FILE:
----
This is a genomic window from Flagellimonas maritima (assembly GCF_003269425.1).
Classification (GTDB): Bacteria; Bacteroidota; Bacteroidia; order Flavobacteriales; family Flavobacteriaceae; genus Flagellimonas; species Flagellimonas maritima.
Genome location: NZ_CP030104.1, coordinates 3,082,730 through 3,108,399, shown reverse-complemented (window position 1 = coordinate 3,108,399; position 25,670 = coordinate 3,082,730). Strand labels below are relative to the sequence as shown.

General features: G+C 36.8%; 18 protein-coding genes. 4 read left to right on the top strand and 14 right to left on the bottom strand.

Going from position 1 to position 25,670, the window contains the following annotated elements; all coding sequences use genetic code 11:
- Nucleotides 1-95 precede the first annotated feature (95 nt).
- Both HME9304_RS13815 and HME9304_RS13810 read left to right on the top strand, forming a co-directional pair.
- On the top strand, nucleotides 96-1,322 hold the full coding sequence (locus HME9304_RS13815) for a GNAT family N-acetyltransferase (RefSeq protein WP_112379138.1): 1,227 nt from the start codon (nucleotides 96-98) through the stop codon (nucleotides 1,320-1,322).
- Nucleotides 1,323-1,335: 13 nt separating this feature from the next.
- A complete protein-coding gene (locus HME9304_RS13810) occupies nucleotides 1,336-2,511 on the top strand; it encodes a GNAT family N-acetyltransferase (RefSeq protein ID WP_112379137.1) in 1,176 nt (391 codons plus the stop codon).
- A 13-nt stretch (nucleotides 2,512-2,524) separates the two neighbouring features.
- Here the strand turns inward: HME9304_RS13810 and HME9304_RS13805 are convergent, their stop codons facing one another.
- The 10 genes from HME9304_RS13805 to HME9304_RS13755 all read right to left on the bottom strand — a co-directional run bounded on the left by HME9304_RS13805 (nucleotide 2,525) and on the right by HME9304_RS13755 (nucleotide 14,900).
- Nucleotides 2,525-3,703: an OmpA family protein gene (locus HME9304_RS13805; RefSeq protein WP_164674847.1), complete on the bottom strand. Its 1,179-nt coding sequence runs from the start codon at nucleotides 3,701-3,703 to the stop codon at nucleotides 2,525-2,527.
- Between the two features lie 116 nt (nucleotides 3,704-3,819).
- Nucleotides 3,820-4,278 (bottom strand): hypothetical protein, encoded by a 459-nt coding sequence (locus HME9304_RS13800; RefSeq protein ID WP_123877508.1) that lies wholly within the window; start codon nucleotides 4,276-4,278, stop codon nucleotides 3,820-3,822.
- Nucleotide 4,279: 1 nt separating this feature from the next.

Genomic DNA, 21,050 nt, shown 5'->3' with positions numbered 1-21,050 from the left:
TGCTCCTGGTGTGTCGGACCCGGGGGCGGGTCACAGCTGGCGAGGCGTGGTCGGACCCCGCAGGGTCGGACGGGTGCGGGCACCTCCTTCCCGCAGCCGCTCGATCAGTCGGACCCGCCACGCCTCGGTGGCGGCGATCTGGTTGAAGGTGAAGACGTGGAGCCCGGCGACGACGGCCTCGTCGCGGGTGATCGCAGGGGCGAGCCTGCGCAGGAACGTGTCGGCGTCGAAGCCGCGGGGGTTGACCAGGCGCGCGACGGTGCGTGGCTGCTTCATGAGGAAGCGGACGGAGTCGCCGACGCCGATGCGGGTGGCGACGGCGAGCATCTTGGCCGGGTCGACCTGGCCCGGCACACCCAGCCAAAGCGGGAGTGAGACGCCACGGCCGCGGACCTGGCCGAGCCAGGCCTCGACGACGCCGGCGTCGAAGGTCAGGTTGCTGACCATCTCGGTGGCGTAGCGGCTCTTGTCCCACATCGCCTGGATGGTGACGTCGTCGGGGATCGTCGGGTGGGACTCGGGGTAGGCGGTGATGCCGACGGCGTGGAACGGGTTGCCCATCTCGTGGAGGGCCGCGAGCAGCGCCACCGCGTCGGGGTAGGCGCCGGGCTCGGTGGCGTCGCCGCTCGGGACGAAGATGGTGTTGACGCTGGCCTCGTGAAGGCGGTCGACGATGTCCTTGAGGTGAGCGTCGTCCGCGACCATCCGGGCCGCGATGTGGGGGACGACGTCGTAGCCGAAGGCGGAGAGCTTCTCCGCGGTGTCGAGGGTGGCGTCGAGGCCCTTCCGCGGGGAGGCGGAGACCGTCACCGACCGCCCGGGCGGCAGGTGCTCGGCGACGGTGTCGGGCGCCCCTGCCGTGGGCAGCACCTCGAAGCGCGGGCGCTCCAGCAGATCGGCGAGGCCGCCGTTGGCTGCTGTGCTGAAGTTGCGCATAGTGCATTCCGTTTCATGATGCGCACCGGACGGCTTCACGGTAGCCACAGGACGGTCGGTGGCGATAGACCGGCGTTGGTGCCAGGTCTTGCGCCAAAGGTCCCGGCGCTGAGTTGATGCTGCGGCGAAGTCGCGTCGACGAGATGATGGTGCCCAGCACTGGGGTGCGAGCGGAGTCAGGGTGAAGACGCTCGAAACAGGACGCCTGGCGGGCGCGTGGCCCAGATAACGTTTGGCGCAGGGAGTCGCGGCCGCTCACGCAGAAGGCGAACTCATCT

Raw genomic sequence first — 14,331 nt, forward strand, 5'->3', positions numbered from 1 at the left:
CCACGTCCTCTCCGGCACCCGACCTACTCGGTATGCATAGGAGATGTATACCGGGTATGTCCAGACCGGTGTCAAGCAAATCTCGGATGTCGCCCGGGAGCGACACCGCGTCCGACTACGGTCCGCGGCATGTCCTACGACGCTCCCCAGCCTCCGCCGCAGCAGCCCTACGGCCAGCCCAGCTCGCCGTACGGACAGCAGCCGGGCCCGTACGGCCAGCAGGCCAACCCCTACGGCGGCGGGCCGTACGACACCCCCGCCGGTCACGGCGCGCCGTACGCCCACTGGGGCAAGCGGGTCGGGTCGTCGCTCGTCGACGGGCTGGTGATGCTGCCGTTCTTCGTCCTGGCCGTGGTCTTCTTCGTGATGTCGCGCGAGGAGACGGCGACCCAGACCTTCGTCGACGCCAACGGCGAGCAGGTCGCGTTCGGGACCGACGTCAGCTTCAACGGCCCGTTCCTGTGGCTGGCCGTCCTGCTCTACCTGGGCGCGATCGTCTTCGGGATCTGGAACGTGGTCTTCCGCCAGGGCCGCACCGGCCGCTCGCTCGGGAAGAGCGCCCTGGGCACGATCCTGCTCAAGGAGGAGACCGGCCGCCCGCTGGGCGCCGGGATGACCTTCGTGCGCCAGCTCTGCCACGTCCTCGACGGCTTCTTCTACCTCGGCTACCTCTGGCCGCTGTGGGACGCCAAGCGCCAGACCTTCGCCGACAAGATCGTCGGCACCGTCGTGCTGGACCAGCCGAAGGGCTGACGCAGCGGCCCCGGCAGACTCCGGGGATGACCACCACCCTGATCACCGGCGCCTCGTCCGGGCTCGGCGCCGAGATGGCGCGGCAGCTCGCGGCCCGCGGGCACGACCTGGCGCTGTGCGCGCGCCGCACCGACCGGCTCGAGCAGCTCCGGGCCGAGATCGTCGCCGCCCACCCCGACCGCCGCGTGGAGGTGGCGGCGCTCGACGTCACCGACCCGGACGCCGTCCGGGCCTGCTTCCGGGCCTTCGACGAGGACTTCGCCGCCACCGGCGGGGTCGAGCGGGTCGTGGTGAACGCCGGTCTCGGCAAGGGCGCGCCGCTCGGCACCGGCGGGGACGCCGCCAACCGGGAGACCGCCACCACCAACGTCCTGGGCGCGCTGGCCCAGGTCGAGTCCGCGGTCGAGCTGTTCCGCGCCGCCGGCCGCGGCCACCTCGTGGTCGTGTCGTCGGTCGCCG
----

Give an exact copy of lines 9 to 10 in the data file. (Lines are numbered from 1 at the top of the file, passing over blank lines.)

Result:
- Nucleotides 1,323-1,335: 13 nt separating this feature from the next.
- A complete protein-coding gene (locus HME9304_RS13810) occupies nucleotides 1,336-2,511 on the top strand; it encodes a GNAT family N-acetyltransferase (RefSeq protein ID WP_112379137.1) in 1,176 nt (391 codons plus the stop codon).